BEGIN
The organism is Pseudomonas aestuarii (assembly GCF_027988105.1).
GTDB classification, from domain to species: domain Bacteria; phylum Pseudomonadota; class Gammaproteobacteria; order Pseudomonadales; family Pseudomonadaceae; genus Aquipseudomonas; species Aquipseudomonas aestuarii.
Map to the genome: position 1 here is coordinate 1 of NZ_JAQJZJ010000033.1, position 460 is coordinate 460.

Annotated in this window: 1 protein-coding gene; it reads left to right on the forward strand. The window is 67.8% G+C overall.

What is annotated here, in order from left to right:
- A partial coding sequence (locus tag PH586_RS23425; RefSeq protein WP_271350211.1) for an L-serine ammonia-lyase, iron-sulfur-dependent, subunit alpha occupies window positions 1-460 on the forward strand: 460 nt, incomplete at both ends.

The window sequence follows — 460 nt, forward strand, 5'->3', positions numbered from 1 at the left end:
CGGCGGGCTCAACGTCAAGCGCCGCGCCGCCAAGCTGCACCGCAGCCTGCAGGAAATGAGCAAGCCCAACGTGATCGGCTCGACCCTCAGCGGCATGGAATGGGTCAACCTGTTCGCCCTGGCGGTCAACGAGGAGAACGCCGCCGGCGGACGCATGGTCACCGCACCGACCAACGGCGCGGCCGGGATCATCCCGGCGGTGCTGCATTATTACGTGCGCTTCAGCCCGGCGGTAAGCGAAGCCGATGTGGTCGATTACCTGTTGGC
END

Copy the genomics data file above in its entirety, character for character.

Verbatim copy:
The organism is Pseudomonas aestuarii (assembly GCF_027988105.1).
GTDB classification, from domain to species: domain Bacteria; phylum Pseudomonadota; class Gammaproteobacteria; order Pseudomonadales; family Pseudomonadaceae; genus Aquipseudomonas; species Aquipseudomonas aestuarii.
Map to the genome: position 1 here is coordinate 1 of NZ_JAQJZJ010000033.1, position 460 is coordinate 460.

Annotated in this window: 1 protein-coding gene; it reads left to right on the forward strand. The window is 67.8% G+C overall.

What is annotated here, in order from left to right:
- A partial coding sequence (locus tag PH586_RS23425; RefSeq protein WP_271350211.1) for an L-serine ammonia-lyase, iron-sulfur-dependent, subunit alpha occupies window positions 1-460 on the forward strand: 460 nt, incomplete at both ends.

The window sequence follows — 460 nt, forward strand, 5'->3', positions numbered from 1 at the left end:
CGGCGGGCTCAACGTCAAGCGCCGCGCCGCCAAGCTGCACCGCAGCCTGCAGGAAATGAGCAAGCCCAACGTGATCGGCTCGACCCTCAGCGGCATGGAATGGGTCAACCTGTTCGCCCTGGCGGTCAACGAGGAGAACGCCGCCGGCGGACGCATGGTCACCGCACCGACCAACGGCGCGGCCGGGATCATCCCGGCGGTGCTGCATTATTACGTGCGCTTCAGCCCGGCGGTAAGCGAAGCCGATGTGGTCGATTACCTGTTGGC